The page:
Trump said, “As you know, our country is in very, very serious trouble…it’s in big trouble, I can assure you.”

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The former president has also endorsed a number of politicians, including his colleagues in Congress such as Reps. Marjorie Taylor Greene, Paul Gosar, Ronnie Jackson and Alice Stefanik, as well as Texas Attorney General Ken Paxton and Arizona gubernatorial candidate Kari Lake. . not elected.

And his campaign team, which has yet to fill a long list of top job vacancies, is working to recruit staff and develop the essentials of a modern campaign organization, including databases and donor information. This includes integrating inventories and negotiating with suppliers.

The outbreak now stands in stark contrast to June 2015, when Trump launched his victorious campaign for the White House at Trump Tower, attracting widespread media attention, making shocking claims and outrageous announcements.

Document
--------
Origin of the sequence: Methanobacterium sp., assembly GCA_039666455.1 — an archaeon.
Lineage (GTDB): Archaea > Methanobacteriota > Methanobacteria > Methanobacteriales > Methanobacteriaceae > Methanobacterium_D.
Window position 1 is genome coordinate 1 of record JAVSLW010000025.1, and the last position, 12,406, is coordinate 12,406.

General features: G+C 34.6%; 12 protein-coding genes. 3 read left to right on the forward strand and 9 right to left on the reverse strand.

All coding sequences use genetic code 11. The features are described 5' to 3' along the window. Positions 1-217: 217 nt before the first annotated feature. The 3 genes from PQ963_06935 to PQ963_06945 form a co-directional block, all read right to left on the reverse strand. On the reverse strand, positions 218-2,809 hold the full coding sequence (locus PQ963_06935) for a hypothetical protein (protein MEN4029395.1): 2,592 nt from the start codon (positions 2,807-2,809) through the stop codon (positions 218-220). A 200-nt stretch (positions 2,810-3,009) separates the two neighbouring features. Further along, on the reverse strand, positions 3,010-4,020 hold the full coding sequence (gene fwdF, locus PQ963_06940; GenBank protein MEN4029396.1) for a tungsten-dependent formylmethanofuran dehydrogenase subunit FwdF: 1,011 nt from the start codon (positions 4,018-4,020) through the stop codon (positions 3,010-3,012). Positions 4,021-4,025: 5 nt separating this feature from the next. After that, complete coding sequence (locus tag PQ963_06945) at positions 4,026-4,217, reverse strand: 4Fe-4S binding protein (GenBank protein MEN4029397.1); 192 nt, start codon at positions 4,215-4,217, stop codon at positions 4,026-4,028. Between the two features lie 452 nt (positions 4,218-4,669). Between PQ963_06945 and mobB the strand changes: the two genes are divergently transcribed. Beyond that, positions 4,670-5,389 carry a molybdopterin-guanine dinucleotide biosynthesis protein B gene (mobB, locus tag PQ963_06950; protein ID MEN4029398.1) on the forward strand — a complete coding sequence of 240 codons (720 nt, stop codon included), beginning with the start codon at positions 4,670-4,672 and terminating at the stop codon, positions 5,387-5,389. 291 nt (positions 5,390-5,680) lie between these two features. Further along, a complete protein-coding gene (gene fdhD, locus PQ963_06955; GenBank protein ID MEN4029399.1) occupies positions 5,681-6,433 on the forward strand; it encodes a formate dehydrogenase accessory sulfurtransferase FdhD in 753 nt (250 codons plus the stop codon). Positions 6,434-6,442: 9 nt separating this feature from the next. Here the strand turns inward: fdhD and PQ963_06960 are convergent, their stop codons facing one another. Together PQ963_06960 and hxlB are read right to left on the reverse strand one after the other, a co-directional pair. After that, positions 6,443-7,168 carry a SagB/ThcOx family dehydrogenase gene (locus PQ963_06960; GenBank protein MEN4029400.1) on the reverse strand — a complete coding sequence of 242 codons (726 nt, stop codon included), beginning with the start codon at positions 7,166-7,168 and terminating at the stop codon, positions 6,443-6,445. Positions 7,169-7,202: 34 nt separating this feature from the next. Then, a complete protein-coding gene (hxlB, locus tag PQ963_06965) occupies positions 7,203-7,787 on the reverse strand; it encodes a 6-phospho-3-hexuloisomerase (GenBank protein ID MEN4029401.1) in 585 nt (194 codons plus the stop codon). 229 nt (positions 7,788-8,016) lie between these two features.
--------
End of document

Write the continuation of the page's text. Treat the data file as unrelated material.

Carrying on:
“When Mexico sends its people, it doesn’t send the best,” Trump declared at the time. “They bring drugs, they bring crime, they are rapists and some, I think, are good people.”

The next day, Trump went to Manchester, New Hampshire – he eventually won that state’s Republican primary – and later held rallies in Arizona, South Carolina and Iowa.

Trump’s approach also contrasts with many of his potential rivals, who have toured early voting states in the past few months and tried to stand up to media appearances.

For example, former Vice President Mike Pence has given more than 40 interviews and has been promoting his new book.

Dan Eberhart, a former Trump campaign donor who said he intends to nominate Florida Gov. Ron DeSantis said last week that he had “confirmed some things we suspected.”

“We now know that several candidates are planning to run for the nomination. At this time, no one appears ready to offer the nomination to Trump or DeSantis,” Eberhart said. “We also know that many in the party are prepared to move forward without Trump. DeSantis currently appears to be his successor. We’ll have to see if he can stay in that position, but I don’t see many potential candidates other than Trump who can challenge him.”